Every time I play “If Only…” on loud speakers anyone who is within earshot immediately looks up from whatever they’re doing and enquires who is singing. It goes to show just how catchy Jordan Millar’s single is. This is probably my favourite Jordan Millar song to date, and it can be picked up for nothing as part of the free EP The Wheel.
Stream and download The Wheel EP online here.
15. Lisa Mitchell – “Wah Ha”
“Wah Ha” is Lisa Mitchell’s return to acoustic, folk-inspired pop music and I love it. The track seems to take its cue from 70’s Burt Bacharach tracks in its writing, arrangement and production. I really hope that Lisa Mitchell has a lot more tracks like this in her because it’s this kind of music that I love hearing her produce.
The full dates for Lisa Mitchell’s 2015 acoustic tour are here.
16. Kim Churchill – “Window to the Sky”
Ah, the song that brought Kim Churchill to a wider audience. I’ve been a fan of Churchill’s since Timber and Steel contributor KT Bell first badgered me to listen to his music a number of years ago but honestly I think “Window to the Sky” is his catchiest track yet and deserves all the attention it’s been getting. The track sits somewhere between the roots of the John Butler Trio and Xavier Rudd and the indie-folk of Matt Corby and Boy and Bear and will definitely get stuck in your head when you press play.
Check out the full dates for Kim Churchill’s 2015 tour here
17. Kasey Chambers – “Wheelbarrow”
My favourite albums from Kasey Chambers’ back catalogue are those she recorded with then husband Shane Nicholson, Rattlin’ Bones and Wreck & Ruin. I feel like “Wheelbarrow” takes a lot of their rootsy Americana elements and layers them with some of the crunchiest guitar I’ve ever heard on a country track. Kasey Chambers has never been a conventional country songwriter but with tracks like “Wheelbarrow” she’s challenging all expectations and is producing some of her best music to date in the process.
Listen to Kasey Chamber’s duet with Bernard Fanning, “Bittersweet”, here.
18. The New Basement Tapes – “Spanish Mary”
What happens when you take the “forgotten” lyrics of 1967’s Bob Dylan and give them to a supergroup made up of Elvis Costello, Rhiannon Giddens (Carolina Chocolate Drops), Taylor Goldsmith (Dawes), Jim James (My Morning Jacket) and Marcus Mumford (Mumford and Sons) plus super producer T Bone Burnett to put to music? Pure magic. This is by far and away my favourite track on the album from The New Basement Tapes – part old timey picker (courtesy of Rhiannon Giddens’ beautiful vocals), part psychedelic romp, the track feels as much 1867 as it does 1967 or even 2014. Love it!
Check out full details of The New Basement Tapes project here.
19. First Aid Kit – “My Silver Lining”
“My Silver Lining” transports you back to the 70s, invoking early Neil Young mixed with a heavy doses of Emmylou Harris. The lush strings and reverb heavy melodies wouldn’t be out of place in a Western movie and I love the way First Aid Kit pace their lyrics throughout the track – at some points they manage to fit more words than should be possible into a phrase, at other points they drag a single word out over an entire melody. It’s amazing that some of the best Americana in the world is coming out of Sweden.
Check out the full 2015 Australian tour dates for First Aid Kit here.
20. Jack Carty – “What Am I Gonna Do With All Of My Love Now?”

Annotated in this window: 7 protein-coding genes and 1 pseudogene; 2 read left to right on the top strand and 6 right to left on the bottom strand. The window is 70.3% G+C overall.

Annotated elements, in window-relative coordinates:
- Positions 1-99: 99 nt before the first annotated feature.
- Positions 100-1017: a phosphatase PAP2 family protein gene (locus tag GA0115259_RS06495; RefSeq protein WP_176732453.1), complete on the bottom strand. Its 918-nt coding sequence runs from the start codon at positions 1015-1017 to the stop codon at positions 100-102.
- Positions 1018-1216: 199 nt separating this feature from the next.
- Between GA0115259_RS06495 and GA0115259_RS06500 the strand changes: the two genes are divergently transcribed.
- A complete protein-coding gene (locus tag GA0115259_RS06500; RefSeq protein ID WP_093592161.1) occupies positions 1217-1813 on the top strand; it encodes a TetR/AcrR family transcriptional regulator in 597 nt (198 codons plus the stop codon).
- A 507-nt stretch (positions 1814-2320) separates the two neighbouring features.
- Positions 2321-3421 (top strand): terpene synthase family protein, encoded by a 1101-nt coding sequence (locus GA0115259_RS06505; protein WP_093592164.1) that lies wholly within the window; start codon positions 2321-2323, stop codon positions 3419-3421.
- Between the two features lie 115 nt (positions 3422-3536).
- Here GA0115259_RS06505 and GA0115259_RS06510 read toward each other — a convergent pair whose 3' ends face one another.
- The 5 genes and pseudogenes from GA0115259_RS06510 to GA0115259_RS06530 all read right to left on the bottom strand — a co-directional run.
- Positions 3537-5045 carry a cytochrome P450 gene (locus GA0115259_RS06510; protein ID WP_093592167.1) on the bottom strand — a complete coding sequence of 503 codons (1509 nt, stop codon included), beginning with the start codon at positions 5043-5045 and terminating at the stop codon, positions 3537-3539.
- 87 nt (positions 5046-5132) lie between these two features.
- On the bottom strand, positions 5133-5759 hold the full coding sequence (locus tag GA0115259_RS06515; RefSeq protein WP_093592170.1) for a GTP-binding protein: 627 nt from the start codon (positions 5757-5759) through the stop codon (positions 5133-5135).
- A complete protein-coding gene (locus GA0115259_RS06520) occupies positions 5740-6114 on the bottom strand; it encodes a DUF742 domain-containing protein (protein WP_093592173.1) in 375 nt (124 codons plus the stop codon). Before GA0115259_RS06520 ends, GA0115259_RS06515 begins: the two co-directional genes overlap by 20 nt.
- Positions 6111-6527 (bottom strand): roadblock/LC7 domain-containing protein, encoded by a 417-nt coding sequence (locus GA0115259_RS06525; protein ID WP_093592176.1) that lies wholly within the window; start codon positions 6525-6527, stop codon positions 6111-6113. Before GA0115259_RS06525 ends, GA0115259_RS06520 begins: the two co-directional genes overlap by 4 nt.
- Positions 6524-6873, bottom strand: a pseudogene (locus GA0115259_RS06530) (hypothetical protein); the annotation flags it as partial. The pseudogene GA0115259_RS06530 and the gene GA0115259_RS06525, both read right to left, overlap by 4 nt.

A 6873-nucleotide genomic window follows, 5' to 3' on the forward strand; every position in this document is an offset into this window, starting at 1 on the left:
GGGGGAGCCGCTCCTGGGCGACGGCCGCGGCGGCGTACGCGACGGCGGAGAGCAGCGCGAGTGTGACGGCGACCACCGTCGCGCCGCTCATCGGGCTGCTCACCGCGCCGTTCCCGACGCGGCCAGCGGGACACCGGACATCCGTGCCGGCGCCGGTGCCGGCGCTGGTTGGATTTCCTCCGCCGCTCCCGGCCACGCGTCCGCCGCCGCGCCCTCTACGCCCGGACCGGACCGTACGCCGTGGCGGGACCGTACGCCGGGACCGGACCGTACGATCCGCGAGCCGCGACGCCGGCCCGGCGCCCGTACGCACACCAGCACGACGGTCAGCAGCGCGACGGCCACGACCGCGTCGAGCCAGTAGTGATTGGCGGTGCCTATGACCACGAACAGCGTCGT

You’d be hard pressed to find a Timber and Steel “Best of” list without some mention of Jack Carty. And there’s a reason or that – Carty is the master of the story song and Timber and Steel loves a story song. “What Am I Gonna Do With All Of My Love Now?” is just one of the many gems on the new album Esk and only really pipped songs like “Be Like The Water”, “The Universe” and “The Joneses” at the post because of the Lord of the Rings reference.
Listen to Jack Carty’s duet with Katie Noonan, “The Universe”, here
21. All Our Exes Live in Texas – “Tell Me”
“Tell Me” is what happens when four of Sydney’s best songwriters – Elana Stone, Katie Wighton, Hannah Crofts and Georgia Mooney – get together and write a folk song. The track is insanely catchy and makes the most of All Our Exes Live in Texas’ stunning four part harmonies. If “Tell Me” is a taste of what we can expect from All Our Exes Live in Texas in 2015 then I’m very excited.
Read our interview with All Our Exes Live in Texas here.
22. The Staves – “Blood I Bled”
I’d argue that “Blood I Bled” is The Staves’ most traditional-folk inspired track to date. The melody sounds like it could have been written 100 years ago. And the production is exquisite – which it should be considering it was brought to life by Bon Iver’s Justin Vernon. I love the way this song builds from a picked ukulele to driving horns, all the while never overpowering the vocal harmonies. I’m so excited about the releae of If I Was next year.
Find out more about the new album from The Staves If I Was here.
23. Ruby Boots – “Oh, Lover”
When Ruby Boots asked Timber and Steel to debut the video for “Oh, Lover” I was overcome by just how good the track was. I love Ruby Boots’ music live but “Oh, Lover” is just on another level – the unconventional verse structure, the Spanish inspires rhythm section, the surf-guitar riff. The video is wonderfully surreal as well with Ruby Boots floating on a bed through a flooded forest. You’ll want to listen to this song over and over again.
Stream Ruby Boots’ self titled EP here.
24. Stu Larsen – “San Francisco”
“San Francisco” is what pop music should be. A simple melody. A story told through verse. Stu Larsen (with Mike Rosenberg, AKA Passenger, and Chris Vallejo on production duties) has produced a little bit of magic with this track. There’s something effortlessly classic about the song from beginning to end and it’s the perfect accompaniment to long drives on hot summer days.
Watch Stu Larsen’s latest video “King Street” here.
25. Vena Portae – “Flames & Fury”
This is probably the newest song on the list, having only been released in the last few weeks, but when I heard it I couldn’t stop playing it over and over again. I guess it’s kind of country music. It’s kind of folk. It’s kind of pop. But whatever it is it’s super catchy and Emily Barker’s voice is in fine form. Listen to this song twice straight through and I can guarantee by the third time you’ll be singing along.
Read our interview with Vena Portae’s Emily Barker here.